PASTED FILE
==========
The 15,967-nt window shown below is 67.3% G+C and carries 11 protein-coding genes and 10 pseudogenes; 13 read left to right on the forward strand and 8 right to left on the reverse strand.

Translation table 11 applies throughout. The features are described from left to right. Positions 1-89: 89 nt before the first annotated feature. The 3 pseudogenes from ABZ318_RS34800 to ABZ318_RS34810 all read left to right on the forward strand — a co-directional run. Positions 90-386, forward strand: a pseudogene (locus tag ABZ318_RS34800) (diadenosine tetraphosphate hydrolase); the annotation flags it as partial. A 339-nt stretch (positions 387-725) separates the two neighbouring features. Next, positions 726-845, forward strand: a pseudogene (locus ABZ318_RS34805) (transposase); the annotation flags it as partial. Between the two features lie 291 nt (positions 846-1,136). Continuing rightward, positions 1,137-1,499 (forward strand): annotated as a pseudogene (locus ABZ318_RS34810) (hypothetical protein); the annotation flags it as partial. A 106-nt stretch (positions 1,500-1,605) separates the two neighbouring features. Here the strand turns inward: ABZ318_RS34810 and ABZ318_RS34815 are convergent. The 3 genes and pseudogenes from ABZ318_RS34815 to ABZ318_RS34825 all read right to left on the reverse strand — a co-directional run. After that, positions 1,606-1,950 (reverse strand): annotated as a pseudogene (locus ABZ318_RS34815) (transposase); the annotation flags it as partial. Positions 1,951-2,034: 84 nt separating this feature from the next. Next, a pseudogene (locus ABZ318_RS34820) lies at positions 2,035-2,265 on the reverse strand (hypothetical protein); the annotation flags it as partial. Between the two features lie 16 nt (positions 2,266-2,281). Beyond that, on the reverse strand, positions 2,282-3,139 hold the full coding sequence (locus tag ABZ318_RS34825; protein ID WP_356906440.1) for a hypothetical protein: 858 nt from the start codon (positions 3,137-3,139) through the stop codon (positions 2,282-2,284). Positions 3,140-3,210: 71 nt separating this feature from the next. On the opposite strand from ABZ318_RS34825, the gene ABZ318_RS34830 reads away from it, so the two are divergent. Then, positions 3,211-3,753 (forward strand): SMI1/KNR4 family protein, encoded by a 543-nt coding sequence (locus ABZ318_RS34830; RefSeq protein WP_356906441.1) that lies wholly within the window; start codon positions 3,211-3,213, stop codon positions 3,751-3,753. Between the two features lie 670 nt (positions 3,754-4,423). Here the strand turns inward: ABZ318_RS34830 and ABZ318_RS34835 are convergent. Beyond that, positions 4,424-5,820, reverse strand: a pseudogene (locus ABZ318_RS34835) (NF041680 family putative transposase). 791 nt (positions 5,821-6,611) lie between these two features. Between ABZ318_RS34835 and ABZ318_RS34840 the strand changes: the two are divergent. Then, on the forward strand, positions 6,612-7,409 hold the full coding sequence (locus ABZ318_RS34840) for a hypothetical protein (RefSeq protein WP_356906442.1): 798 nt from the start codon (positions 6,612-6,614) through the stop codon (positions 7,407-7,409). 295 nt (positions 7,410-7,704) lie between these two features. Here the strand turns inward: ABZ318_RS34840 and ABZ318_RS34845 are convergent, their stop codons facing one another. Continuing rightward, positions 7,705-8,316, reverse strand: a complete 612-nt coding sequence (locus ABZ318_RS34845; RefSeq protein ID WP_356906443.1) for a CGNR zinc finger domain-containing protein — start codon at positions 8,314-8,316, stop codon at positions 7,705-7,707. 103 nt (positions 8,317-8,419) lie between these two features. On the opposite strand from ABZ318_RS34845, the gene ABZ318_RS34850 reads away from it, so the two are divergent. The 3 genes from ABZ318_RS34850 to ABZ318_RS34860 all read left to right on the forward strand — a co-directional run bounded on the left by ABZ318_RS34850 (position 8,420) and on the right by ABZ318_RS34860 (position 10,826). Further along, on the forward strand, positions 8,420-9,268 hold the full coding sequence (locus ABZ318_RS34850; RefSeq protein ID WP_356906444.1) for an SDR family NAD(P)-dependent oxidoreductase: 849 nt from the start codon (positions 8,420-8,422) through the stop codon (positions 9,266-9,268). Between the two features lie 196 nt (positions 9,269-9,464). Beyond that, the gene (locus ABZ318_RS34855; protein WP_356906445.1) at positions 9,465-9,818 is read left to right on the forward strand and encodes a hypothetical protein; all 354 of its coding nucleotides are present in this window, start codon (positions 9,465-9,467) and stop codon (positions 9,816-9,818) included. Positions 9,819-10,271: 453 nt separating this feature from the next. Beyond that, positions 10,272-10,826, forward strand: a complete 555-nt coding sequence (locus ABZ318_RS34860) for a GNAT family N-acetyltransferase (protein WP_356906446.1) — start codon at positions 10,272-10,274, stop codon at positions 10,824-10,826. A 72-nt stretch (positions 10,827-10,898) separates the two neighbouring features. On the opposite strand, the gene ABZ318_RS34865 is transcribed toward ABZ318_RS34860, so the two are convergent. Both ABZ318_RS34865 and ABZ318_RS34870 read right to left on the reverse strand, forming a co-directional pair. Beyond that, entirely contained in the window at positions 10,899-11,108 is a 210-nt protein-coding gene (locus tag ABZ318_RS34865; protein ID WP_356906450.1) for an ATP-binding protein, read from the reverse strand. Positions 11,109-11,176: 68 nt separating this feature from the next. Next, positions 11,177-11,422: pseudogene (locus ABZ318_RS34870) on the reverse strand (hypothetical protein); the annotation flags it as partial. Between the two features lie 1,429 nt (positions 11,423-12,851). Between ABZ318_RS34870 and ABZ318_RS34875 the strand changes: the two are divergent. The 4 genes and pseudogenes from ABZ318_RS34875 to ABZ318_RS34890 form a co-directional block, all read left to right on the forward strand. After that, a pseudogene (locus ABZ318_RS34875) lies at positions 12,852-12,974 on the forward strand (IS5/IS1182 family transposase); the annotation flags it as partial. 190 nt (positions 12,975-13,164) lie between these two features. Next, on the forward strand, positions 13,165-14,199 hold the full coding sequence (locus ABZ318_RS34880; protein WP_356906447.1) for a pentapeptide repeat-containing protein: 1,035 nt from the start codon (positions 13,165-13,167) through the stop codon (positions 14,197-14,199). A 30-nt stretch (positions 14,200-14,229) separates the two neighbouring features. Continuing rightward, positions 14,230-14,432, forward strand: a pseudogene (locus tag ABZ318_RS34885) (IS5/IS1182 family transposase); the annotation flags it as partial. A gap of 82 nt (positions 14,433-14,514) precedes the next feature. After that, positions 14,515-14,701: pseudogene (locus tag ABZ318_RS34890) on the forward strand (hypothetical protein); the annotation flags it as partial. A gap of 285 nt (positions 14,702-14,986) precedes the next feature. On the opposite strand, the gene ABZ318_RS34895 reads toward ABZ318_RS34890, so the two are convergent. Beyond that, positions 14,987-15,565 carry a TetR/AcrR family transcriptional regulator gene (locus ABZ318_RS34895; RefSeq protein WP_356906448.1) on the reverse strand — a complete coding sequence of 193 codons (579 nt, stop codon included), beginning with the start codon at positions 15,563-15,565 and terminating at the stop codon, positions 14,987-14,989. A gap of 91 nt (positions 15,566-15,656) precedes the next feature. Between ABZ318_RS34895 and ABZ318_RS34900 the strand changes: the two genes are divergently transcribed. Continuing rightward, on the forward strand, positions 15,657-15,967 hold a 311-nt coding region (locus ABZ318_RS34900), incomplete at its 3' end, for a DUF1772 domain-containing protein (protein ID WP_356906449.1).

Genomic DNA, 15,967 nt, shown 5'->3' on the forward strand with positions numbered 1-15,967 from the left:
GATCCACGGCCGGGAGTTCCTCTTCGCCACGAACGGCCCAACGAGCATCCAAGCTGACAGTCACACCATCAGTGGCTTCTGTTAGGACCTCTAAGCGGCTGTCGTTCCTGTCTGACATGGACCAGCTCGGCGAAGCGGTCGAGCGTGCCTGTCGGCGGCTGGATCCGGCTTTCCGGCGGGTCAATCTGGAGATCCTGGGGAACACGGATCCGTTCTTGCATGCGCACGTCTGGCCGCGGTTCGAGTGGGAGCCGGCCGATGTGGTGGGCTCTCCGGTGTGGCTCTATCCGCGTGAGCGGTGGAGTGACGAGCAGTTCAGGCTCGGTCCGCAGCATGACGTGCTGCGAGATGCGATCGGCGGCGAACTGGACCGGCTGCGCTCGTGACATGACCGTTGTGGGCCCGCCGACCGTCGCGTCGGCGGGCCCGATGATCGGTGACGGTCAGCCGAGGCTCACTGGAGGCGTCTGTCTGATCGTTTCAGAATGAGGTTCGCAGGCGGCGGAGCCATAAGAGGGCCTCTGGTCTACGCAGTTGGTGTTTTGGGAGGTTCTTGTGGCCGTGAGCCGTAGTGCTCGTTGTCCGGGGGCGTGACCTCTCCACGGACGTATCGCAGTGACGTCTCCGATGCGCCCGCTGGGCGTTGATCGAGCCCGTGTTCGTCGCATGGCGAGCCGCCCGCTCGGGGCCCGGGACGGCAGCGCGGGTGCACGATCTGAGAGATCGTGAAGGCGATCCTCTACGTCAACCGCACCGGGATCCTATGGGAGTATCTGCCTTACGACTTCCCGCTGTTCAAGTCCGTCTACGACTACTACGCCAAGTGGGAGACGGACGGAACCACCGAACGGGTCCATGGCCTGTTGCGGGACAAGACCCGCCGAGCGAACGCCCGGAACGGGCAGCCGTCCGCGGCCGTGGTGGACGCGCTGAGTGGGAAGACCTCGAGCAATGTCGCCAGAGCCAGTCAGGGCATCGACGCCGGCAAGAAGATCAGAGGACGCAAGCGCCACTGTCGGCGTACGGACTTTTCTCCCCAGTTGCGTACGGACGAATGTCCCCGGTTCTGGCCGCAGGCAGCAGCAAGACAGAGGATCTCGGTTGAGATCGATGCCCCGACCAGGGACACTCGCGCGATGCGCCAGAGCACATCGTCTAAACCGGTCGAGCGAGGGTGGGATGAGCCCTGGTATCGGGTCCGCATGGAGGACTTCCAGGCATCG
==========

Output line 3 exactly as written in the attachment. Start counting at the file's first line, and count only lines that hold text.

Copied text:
Genomic DNA, 15,967 nt, shown 5'->3' on the forward strand with positions numbered 1-15,967 from the left: